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With the Fed continuing to hike interest rates, the probability of an inverted yield curve is on the rise. Historically, an inverted yield curve, a common phenomenon late in an expansionary cycle, has been one of the many indicators of a looming recession. An inverted curve can have negative implications for the economy, specifically lending conditions; however, it's not always clear what the implications are for risk assets. While our rates outlook for 2018 and 2019 does not imply a negative term spread, a potentially aggressive pace of hikes and market dynamics may still lead to a curve inversion. We believe investors should consider the potential implications of an inverted yield curve. In this piece we will look at the economic rationale behind an inverted yield curve and what it historically has meant for the macro environment and certain asset classes.
Economic consequences of an inverted curve
An inverted yield curve, specifically when the spread between the three-month and 10-year US Treasury yields turns negative, has occurred several times in the last few decades. As outlined in Exhibit 1, the last five recessions since the late 1970s were preceded by an inverted curve. With the spread between the three-month and 10-year US Treasury rates narrowing recently, many are keeping a close eye on the increased potential for an inverted curve.
Exhibit 1: Inverted yield curves tend to foreshadow recessions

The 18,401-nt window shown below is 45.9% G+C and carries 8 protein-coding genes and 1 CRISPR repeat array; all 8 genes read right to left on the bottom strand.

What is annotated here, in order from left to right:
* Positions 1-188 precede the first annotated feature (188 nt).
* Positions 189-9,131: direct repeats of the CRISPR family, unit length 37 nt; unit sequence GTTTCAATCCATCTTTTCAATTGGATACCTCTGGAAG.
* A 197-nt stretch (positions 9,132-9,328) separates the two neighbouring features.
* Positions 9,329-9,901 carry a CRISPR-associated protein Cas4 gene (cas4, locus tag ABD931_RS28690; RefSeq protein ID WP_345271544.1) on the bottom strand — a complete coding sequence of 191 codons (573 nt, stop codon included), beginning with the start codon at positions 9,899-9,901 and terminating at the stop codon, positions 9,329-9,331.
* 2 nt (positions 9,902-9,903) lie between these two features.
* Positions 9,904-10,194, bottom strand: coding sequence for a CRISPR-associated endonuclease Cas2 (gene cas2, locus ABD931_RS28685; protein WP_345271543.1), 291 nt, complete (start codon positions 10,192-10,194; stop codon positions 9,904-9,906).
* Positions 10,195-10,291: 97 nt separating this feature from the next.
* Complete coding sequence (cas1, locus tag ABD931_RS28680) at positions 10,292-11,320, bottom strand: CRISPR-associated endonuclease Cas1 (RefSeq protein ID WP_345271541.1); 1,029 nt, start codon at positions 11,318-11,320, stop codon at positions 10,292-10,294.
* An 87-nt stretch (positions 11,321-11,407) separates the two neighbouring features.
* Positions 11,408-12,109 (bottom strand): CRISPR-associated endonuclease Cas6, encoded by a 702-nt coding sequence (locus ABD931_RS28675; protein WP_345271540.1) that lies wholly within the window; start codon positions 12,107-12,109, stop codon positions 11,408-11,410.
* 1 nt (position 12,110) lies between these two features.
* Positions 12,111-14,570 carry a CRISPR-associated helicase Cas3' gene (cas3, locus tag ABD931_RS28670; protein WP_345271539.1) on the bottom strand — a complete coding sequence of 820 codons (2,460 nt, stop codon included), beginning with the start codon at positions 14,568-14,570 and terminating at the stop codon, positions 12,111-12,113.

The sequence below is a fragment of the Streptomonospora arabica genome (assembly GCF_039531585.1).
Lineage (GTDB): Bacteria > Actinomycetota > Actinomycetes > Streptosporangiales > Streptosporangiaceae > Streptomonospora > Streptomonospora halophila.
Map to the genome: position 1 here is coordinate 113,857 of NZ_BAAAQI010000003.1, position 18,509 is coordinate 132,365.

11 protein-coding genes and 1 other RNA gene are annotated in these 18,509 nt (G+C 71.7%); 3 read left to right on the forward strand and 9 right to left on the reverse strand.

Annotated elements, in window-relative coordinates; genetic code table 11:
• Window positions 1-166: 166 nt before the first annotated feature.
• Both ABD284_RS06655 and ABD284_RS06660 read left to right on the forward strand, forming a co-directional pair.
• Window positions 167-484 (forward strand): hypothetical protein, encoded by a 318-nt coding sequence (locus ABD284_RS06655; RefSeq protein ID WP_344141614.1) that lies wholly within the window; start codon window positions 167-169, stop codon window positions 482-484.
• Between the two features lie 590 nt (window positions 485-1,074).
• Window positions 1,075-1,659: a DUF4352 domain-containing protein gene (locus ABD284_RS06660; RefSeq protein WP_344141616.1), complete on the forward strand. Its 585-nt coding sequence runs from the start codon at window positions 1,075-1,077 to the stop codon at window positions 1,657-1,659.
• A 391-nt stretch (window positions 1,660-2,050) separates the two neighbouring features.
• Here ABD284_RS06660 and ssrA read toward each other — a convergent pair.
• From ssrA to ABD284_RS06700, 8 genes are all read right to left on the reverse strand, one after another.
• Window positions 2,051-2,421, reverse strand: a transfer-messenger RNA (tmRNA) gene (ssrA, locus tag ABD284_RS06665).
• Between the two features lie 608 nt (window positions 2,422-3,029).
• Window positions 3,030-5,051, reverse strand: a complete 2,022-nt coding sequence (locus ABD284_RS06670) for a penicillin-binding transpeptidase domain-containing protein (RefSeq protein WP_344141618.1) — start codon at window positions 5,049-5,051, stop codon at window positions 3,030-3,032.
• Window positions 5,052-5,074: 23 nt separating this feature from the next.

June 1978 to July 2018
Source: Bloomberg and Haver Analytics.
Inverted yield curves typically occur at the end of an expansionary cycle as monetary authorities try to keep an economy from overheating. Exhibit 2 uses output gaps to illustrate this balancing act between monetary policy and economic growth. Output gaps measure the difference between actual and potential GDP and show how efficiently an economy is utilizing its resources. When large negative output gaps exist, there is slack that can be absorbed before overheating occurs. Naturally, a maturing cycle causes slack to diminish and monetary authorities typically act to remove policy accommodations to keep inflation in check – exactly where we are today.
Exhibit 2: As the output gap closes, the yield curve tends to flatten or invert
Q1 1977 – Q1 2018
Source: Haver Analytics.
There are real economic consequences of an inverted curve– it removes a key incentive for lending to longer term projects that are likely to boost growth prospects. Unless an investor needs duration, why would someone take long-term risk when they can get the same or higher yield, and more importantly better risk-adjusted returns, in cash and cash-like assets? It is important to note that a yield curve inversion does not typically lead to a recession overnight. Once a curve inverts, there is usually a lag before a recession occurs given how many economic actors are involved, but a recession has historically occurred within approximately 24 months.